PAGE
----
Will You Pay Unnecessary Tax Before April?
This content is for information purposes only and should not be taken as financial advice or tax advice. Every effort has been made to ensure the information is correct and up-to-date at the time of writing. For personalised and regulated advice regarding your situation, please consult an independent financial adviser here at Castlegate in Grantham.
If someone offered to pay you thousands of pounds for a few hours work, would you do it? Most of us would say yes, yet baulk at the thought of going through our taxes. Yet in many cases, the result is the same. Here at Castlegate, our financial advisers here in Grantham spend lots of time helping people across the Midlands to get the most out of their wealth, both in the present and in the future. As we approach April 2020 (the start of the next tax year), therefore, we wanted to offer some ideas for sole traders, limited company directors and Higher Rate taxpayers to consider with regards to saving on unnecessary tax.
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Make use of your ISA
Many people have heard of individual savings accounts (ISAs) but don’t fully understand the benefits. In 2019-20, you can commit up to £20,000 per tax year into one or more ISAs. From there, any interest you earn, dividend income or capital gains from this capital will be tax-free.
If you have new money to invest, therefore, consider speaking to your financial adviser about potentially putting it into an ISA if you have not yet fully used your allowance. If you do not have new capital to invest, then do you hold investments elsewhere which could be moved to an ISA?
In 2019-20, you can receive up to £2,000 per tax year from dividends (i.e. your dividend allowance) before you face a tax which is tied to your rate of Income Tax. Again, remember that dividend tax can be avoided on shares held within an ISA.
Outside of this tax-efficient “wrapper”, however, you could consider adding your partner, husband or wife as a shareholder in your company. That way, your household could effectively make use of two £2,000 dividend allowances to save overall on tax. Here, you need to be careful, however. Make sure you seek professional tax advice and consider your wider business strategy before committing to such a course, otherwise you could court trouble from HMRC.
In 2019-20 you are allowed to sell assets for profit worth up to £12,000 (i.e. your capital gains tax allowance) before you face capital gains tax, varying according to your Income Tax rate.
You are forbidden to carry forward any unused CGT allowance to the next tax year, but you can combine your allowance with your spouse’s/civil partner’s to produce a total allowance of up to £24,000. You can also offset gains by carrying forward any losses that haven’t been used.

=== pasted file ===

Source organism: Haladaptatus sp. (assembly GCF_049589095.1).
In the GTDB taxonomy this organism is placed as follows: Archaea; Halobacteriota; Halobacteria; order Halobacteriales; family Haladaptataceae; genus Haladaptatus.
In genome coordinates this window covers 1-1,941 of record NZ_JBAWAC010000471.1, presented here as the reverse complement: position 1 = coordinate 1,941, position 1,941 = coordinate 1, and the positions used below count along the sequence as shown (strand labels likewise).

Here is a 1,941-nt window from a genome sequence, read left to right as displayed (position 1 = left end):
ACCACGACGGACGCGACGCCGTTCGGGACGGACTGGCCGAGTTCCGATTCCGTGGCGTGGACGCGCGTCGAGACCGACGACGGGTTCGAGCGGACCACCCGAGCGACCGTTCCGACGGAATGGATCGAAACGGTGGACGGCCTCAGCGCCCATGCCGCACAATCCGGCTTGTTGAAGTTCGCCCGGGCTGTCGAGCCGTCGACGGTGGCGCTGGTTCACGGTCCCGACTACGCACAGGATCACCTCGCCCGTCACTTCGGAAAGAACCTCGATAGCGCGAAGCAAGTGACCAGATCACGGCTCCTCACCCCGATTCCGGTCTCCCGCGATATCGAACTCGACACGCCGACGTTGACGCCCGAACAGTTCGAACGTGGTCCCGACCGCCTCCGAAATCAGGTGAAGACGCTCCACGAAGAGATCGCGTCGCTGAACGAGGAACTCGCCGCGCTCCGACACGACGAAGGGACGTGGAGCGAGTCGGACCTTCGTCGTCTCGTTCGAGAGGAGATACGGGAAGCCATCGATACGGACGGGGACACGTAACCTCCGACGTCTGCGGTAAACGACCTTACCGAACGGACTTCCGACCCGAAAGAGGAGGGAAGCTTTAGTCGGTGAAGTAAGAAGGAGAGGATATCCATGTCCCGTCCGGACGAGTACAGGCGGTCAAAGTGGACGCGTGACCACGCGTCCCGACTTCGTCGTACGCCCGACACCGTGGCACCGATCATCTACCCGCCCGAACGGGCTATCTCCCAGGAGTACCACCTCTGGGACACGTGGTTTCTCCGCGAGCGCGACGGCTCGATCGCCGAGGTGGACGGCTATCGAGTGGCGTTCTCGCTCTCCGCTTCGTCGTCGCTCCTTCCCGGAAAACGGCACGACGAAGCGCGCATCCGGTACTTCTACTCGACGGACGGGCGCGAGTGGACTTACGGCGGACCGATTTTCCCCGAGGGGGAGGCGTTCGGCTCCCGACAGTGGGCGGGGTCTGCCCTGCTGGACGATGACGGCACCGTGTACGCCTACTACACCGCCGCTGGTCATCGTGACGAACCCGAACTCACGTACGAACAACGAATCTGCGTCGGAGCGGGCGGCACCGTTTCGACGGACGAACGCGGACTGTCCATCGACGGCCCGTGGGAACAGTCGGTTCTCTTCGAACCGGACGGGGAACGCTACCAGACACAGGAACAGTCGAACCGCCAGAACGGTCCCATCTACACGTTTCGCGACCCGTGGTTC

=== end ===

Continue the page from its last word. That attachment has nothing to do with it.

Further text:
Currently, in 2019-20, you are allowed to contribute up to £40,000 per tax year into your pension(s) or up to 100% of your salary (whichever is lower). This is known as your annual allowance, and you can carry forward any unused allowance from the past three tax years.
Contributing to a pension is important to think about since the government provides tax relief on your contributions depending on your rate of income tax. If you’re a Basic Rate taxpayer, for instance, the relief amounts to 20% whilst for a Higher Rate taxpayer it would be 40%. This amounts to “free money” from the government, as the salary you would have paid to them in tax is instead funnelled into your pension.
Be careful, therefore, to make the most of your annual allowance within each tax year. Speak to your tax adviser if you believe you have missed out on previous years, moreover.
Property & trading income
Do offer homestay services via websites such as Airbnb? Is any of your income derived from gardening, babysitting or other casual services? Since 6 April 2017, you are allowed to earn up to £1,000 each tax year without facing tax from trading or property income. Make sure you don’t forget about this and pay more tax than you need to!
Giving to charity
If you’re a Higher Rate taxpayer (i.e. you earn over £50,000 in 2019-20), then it is possible to save on tax through charitable giving. Using Gift Aid, charities can claim 25p from the government for every £1 they receive from a taxpayer. Using your tax return, you could then claim back 25p for each pound you donated via Gift Aid.
The Rent a Room Scheme
Are you renting out a room to a lodger in your main residence (or thinking about doing so)? The Rent a Room Scheme allows you to do so, generating rental income free from tax up to £7,500 (or up to £3,750 if, for instance, you are a joint owner). To qualify for the scheme you must provide a furnished room to your lodger. Please note that you can also use the scheme if you run a guest house or break and breakfast. You cannot use the scheme if your lodger’s room is used for a business or office, or if you are living overseas.
If you are interested in discussing your own financial plan or retirement strategy with us, please get in touch to arrange a no-commitment financial consultation at our expense: